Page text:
Aaron Hernandez Is Actually Innocent and His Family About to Get Paid

Aaron Hernandez was serving life in prison for killing Odin Lloyd before Hernandez took his own life earlier this week. Well, according to Massachusetts law, this makes Hernandez an innocent man.

In the eyes of the state of Massachusetts, the death of former New England Patriots star Aaron Hernandez made him an innocent man, thanks to an archaic legal principle called “abatement ab initio,” said Martin W. Healy, chief legal counsel to the Massachusetts Bar Association.

Although Hernandez was convicted in 2015 of murdering Odin L. Lloyd of Boston, Hernandez’s appeal was not complete. Abatement ab initio means “from the beginning,” Healy said, and it means that upon a person’s death, if they have not exhausted their legal appeals, their case reverts to its status at the beginning — it’s as if the trial and conviction never happened.

“Unfortunately, in the Odin Lloyd matter, for the family, there won’t be any real closure,” said Healy. “Aaron Hernandez will go to his death an innocent man.”

This is the greatest pick your poison ever. You either spend your life in jail as a guilty man or you kill yourself to become innocent. You think cops use this against prisoners who scream innocence? “You want to be innocent? Kill yourself.” This totally sounds like an episode of Oz. Reboot that show and make it happen.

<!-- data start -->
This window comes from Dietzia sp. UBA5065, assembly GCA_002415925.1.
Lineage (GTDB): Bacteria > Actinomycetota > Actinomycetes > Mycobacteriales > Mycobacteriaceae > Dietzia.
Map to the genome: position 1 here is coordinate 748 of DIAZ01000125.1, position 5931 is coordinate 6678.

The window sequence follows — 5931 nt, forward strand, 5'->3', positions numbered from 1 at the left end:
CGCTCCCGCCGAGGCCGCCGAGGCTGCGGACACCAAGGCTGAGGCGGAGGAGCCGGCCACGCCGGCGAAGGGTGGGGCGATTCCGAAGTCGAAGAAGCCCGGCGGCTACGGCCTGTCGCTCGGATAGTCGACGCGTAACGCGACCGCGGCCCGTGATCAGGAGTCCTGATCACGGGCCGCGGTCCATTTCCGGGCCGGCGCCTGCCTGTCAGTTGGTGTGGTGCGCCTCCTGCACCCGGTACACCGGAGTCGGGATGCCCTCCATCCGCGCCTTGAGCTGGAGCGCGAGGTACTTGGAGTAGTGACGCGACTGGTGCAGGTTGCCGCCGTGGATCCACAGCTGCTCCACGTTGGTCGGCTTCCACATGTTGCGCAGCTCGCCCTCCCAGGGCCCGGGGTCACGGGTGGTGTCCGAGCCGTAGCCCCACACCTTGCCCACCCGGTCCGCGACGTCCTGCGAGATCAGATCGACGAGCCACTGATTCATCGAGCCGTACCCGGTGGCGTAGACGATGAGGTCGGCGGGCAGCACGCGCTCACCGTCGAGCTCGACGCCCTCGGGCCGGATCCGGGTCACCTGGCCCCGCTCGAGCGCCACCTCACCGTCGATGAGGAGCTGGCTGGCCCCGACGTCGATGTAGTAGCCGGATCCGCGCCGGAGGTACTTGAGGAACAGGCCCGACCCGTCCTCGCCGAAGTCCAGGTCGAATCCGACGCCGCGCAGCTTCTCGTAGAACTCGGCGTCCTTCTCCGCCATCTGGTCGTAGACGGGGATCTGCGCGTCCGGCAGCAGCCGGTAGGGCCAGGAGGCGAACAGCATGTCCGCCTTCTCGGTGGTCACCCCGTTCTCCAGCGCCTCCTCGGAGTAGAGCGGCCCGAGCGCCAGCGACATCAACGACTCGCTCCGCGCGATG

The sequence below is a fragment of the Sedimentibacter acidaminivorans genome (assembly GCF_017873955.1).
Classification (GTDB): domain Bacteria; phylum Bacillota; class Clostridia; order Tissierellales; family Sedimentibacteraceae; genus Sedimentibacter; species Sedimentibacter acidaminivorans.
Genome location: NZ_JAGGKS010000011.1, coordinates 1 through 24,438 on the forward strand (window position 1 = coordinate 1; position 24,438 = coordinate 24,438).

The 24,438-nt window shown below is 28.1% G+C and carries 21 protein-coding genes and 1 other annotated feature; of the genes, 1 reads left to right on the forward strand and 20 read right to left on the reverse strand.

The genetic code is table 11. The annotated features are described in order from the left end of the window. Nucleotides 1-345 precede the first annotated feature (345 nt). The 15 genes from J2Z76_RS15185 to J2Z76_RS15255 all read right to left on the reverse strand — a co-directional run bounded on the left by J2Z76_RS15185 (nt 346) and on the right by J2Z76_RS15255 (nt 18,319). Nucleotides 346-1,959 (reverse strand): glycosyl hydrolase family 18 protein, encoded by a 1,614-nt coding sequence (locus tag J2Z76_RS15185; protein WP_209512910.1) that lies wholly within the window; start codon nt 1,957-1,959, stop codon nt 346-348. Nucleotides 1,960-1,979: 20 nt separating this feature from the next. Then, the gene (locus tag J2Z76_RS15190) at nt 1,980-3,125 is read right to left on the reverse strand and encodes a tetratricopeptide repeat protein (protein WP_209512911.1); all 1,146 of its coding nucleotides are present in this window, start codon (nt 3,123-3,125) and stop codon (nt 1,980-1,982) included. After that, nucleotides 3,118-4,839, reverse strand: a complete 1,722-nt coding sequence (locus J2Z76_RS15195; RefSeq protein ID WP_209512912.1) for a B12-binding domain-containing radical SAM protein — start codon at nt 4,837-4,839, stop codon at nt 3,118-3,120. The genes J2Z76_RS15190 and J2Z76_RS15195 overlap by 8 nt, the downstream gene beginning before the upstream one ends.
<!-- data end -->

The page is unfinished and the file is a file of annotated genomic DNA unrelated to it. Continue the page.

This legal loophole also means that the NFL and the New England Patriots may owe Aaron Hernandez’s family a lot of money,

In June 2013, the Patriots withheld $3.25 million of Hernandez’s signing bonus. They also refused to pay him his $2.5 million in his guaranteed base salary. New England cited the collective bargaining agreement as their reason for withholding that guaranteed money. That’s the money Hernandez’s lawyers will likely pursue.

Lawyer Michael Coyne added: “The question is then: If he’s no longer criminally liable, has he violated the provisions of any of his contractual terms? And you know, where there’s money like this involved, the lawyers will have a field day.”

Maybe that’s why Hernandez looked relieved and told his fiancée and daughter he loved them in person at his acquittal? Based on every prison movie/tv show I’ve ever seen, most long-term convicts spend their days studying every law under the sun to help get their charges dropped or reduced. I wouldn’t put it past Hernandez to have come across this law and connected the dots to ensure his family a financially stable life.

Hernandez’ suicide came as surprise to most on Wednesday morning.

From Hernandez’s lawyer Jose Baez:

“There were no conversations or correspondence from Aaron to his family or legal team that would have indicated anything like this was possible. Aaron was looking forward to an opportunity for a second chance to prove his innocence. Those who love and care about him are heartbroken and determined to find the truth surrounding his untimely death. We request that authorities conduct a transparent and thorough investigation.

I guess those suicide notes were all the proof authorities needed.

For all the details on Hernandez’ acquittal, I strongly recommend Travis Andersen’s story in the Boston Globe.

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